FDA-approved medications for the treatment of EDS in narcolepsy include modafinil, dextroamphetamine, methylphenidate, and sodium oxybate.1-3 Sodium oxybate is also FDA-approved for the treatment of cataplexy. TCAs and newer antidepressants (SSRIs and SNRIs) can also be useful for the treatment of cataplexy, but they are not approved by the FDA for this indication.

Psychiatric comorbidities

Several studies have examined the comorbidities associated with narcolepsy. Findings from a study of US patients with narcolepsy indicate that the most common psychiatric diagnoses (affecting almost 20% of the patients) are MDD and social anxiety disorder.4 Mood and anxiety disorders in general were found to be more common in patients with narcolepsy than in age-, sex-, and BMI-matched cohorts in the general population. In contrast, Jennum and colleagues5 found no significant increase in major psychiatric disorders in their study of 757 Danish narcolepsy patients and 3013 age-, sex-, and socioeconomic status–matched controls. On the other hand, Mayer and colleagues6 found an increased rate of depression in patients with narcolepsy. And, Kryger and colleagues7 report that patients with narcolepsy were more likely to have neurotic disorders, depression, personality disorders, or adjustment reaction.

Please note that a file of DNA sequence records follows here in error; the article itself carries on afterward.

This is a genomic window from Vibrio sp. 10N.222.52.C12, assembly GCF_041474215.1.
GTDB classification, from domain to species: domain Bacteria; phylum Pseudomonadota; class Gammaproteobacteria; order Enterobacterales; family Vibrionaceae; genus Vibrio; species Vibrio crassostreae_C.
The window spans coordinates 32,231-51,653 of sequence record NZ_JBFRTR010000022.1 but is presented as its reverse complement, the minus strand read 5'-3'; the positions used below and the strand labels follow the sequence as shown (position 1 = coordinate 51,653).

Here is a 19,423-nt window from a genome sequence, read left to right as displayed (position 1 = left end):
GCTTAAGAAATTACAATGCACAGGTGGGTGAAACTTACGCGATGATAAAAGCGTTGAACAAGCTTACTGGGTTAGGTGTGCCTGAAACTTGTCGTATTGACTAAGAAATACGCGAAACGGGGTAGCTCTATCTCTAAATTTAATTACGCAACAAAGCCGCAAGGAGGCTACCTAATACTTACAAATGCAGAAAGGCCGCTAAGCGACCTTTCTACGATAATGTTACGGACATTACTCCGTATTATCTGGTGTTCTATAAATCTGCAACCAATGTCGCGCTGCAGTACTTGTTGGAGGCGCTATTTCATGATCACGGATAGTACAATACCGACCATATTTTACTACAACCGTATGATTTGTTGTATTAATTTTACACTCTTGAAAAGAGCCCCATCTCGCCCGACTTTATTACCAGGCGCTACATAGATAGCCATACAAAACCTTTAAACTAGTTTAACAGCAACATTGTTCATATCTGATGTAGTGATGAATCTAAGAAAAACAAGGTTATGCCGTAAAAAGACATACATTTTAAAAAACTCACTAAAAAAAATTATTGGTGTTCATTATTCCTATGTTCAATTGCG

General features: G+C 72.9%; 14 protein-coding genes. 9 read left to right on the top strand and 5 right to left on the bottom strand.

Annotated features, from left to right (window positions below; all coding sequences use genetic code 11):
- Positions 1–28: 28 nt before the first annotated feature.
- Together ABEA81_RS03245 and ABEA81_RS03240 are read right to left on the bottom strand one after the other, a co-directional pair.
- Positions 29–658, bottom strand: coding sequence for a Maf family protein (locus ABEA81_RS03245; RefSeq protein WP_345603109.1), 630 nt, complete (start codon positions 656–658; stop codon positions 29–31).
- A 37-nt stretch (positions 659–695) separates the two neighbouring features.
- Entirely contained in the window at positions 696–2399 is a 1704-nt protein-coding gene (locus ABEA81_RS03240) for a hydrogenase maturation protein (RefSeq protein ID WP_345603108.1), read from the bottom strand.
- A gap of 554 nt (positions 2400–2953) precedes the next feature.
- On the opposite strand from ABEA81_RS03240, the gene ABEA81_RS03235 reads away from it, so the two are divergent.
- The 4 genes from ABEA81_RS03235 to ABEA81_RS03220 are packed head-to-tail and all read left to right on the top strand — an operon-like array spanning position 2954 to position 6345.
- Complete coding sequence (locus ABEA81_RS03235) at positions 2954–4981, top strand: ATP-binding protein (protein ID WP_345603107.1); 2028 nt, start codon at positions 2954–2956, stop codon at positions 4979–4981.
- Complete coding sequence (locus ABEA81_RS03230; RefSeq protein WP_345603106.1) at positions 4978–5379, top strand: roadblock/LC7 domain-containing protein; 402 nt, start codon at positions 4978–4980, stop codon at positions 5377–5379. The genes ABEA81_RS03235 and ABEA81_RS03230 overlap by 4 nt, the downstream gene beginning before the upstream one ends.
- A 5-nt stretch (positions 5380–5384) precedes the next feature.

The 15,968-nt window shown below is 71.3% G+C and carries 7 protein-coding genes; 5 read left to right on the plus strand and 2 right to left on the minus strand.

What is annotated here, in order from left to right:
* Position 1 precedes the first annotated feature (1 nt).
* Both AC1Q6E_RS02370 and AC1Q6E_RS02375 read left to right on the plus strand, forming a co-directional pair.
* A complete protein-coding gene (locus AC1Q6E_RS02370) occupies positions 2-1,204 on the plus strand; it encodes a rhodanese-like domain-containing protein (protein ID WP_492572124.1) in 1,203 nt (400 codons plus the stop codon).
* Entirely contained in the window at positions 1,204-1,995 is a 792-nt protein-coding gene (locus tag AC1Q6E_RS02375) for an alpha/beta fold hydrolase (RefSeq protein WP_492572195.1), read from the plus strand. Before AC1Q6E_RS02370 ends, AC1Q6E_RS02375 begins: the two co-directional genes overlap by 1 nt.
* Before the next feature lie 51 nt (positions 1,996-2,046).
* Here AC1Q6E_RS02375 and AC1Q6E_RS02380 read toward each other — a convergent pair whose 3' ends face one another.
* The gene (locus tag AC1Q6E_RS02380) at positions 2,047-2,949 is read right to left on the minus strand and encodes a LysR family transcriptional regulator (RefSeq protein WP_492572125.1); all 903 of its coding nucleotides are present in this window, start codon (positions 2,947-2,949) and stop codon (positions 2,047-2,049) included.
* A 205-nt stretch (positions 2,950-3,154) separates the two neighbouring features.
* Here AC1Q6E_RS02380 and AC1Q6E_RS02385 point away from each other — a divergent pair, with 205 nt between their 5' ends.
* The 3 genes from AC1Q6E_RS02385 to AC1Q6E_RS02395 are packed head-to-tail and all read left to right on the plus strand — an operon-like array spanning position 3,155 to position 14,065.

The Burden of Narcolepsy Disease (BOND) study

The ongoing BOND study was designed to characterize the burden of illness and medical and psychiatric comorbidities associated with narcolepsy in a large US population derived from pooled claims-based databases that totaled more than 50 million subjects. Using these comprehensive nationwide claims databases, adult patients (aged at least 18 years and continuously insured for the 5-year study period of 2006 through 2010) with at least 1 diagnosis code for narcolepsy with or without cataplexy were identified (n = 9312). A control sample of patients without narcolepsy was identified from the pooled databases and matched 5 to 1 on age, sex, geographic region, and payer (n = 46,559). Extensive subgroup analyses were performed to validate the narcolepsy population before any analyses were conducted. Patients and controls were compared with respect to psychiatric comorbidities, use of psychiatric medication, and health care costs.

Full results of the study are expected to be available by the end of the year.